Nearly half of instances of homelessness predicted in study
By Sam Catanzaro
Researchers at UCLA recently were able to accurately predict nearly half of instances in which subjects in a study became homeless using predictive analytics and now county lawmakers may use Measure H funds to launch a data-driven homelessness prevention unit.
With data from seven Los Angeles County agencies on services provided to residents between 2012 and 2016 — names and personally identifiable information were omitted — researchers from the California Policy Lab at UCLA and the Poverty Lab at the University of Chicago Harris School of Public Policy developed a model to predict which 3,000 residents were most likely to become homeless in 2017. When compared against county records, they found that 46 percent of the individuals predicted by the model to be at risk for first-time homelessness or a repeat period of homelessness did experience homelessness at some point in 2017.
“Bringing together data from multiple county agencies gave us a more nuanced understanding about what’s happening to people right before they slip into homeless and how services can be better targeted to prevent that from happening,” said Till von Wachter, a UCLA economics professor and co-author of the report.
According to researchers, effectively serving the 1 percent of County residents who are at greatest risk of a new homeless spell would prevent nearly 6,900 homeless spells in one year saying the highest risk individuals are interacting with multiple agencies.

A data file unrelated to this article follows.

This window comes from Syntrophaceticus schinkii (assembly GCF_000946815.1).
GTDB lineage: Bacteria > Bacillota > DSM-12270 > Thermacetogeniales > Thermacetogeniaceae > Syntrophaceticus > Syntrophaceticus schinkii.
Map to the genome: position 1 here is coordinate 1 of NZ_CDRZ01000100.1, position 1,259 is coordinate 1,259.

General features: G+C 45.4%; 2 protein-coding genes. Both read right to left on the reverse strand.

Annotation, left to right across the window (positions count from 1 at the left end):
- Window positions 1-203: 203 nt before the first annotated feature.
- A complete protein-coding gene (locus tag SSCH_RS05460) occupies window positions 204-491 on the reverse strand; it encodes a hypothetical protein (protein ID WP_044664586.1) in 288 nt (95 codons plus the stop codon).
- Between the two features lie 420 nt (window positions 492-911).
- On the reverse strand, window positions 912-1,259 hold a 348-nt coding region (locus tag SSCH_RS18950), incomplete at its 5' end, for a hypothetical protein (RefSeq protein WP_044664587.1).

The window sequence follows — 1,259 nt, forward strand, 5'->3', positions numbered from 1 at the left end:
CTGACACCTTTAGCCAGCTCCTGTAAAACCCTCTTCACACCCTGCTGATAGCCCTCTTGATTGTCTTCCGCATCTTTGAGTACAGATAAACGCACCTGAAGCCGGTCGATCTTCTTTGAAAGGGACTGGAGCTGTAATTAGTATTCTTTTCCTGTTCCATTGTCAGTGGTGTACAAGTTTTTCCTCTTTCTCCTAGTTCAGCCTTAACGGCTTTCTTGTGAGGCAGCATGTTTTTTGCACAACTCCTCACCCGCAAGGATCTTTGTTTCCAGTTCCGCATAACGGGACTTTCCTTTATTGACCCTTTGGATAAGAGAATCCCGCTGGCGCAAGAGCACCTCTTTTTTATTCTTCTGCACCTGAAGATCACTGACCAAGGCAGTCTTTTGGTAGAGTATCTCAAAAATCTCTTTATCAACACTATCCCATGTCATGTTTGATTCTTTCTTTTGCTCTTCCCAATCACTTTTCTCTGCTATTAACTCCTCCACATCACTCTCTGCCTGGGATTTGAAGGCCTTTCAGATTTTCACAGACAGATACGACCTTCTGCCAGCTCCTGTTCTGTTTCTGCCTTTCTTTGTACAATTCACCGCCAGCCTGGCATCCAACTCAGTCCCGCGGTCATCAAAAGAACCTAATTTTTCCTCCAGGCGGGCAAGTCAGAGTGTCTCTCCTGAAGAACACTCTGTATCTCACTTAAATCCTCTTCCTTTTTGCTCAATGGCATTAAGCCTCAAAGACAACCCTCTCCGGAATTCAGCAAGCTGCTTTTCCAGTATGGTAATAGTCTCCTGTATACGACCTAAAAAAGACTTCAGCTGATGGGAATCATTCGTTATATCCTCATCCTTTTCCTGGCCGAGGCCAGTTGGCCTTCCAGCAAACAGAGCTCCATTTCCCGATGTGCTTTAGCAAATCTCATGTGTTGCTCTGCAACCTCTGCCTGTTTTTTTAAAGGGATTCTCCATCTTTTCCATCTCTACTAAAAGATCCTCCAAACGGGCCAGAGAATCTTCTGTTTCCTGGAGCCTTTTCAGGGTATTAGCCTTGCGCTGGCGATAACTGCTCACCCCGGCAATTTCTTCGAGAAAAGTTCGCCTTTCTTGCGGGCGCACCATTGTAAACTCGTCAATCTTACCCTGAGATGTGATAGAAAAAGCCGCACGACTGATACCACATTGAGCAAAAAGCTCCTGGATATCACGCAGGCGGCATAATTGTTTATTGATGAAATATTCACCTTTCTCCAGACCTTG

Based on this research, a county led-plan was submitted to the Los Angeles County Board of Supervisors on December 16 that recommends that the county use predictive models to intervene with adults who are identified as having a high risk for homelessness before becoming reaching a crisis point.
The plan, which is expected to receive $3 million in funding during 2020 from Measure H, also proposes a multidisciplinary homelessness prevention unit with representatives of the county’s departments of mental health, health services and social services and the sheriff and probation offices. The unit would take referrals from the risks lists generated by the predictive models, identify which services would be most beneficial and then reach out to individuals to connect them to those services.
In September, a scathing report was released showing the agency tasked with tackling homelessness in Los Angeles County failed to meet many of its goals despite the fact that the number of outreach workers doubled between 2017-2019. Therefore officials are hoping a more data-driven approach will lead to more effective results
“Last year, despite providing housing to tens of thousands of people, we saw more and more individuals and families becoming homeless,” said Phil Ansell, the director of the Los Angeles County Homeless Initiative. “The county is focused on using strategic approaches to preventing homelessness, and these groundbreaking models will make it possible to reach those who need us the most before they reach the crisis point and fall into homelessness.”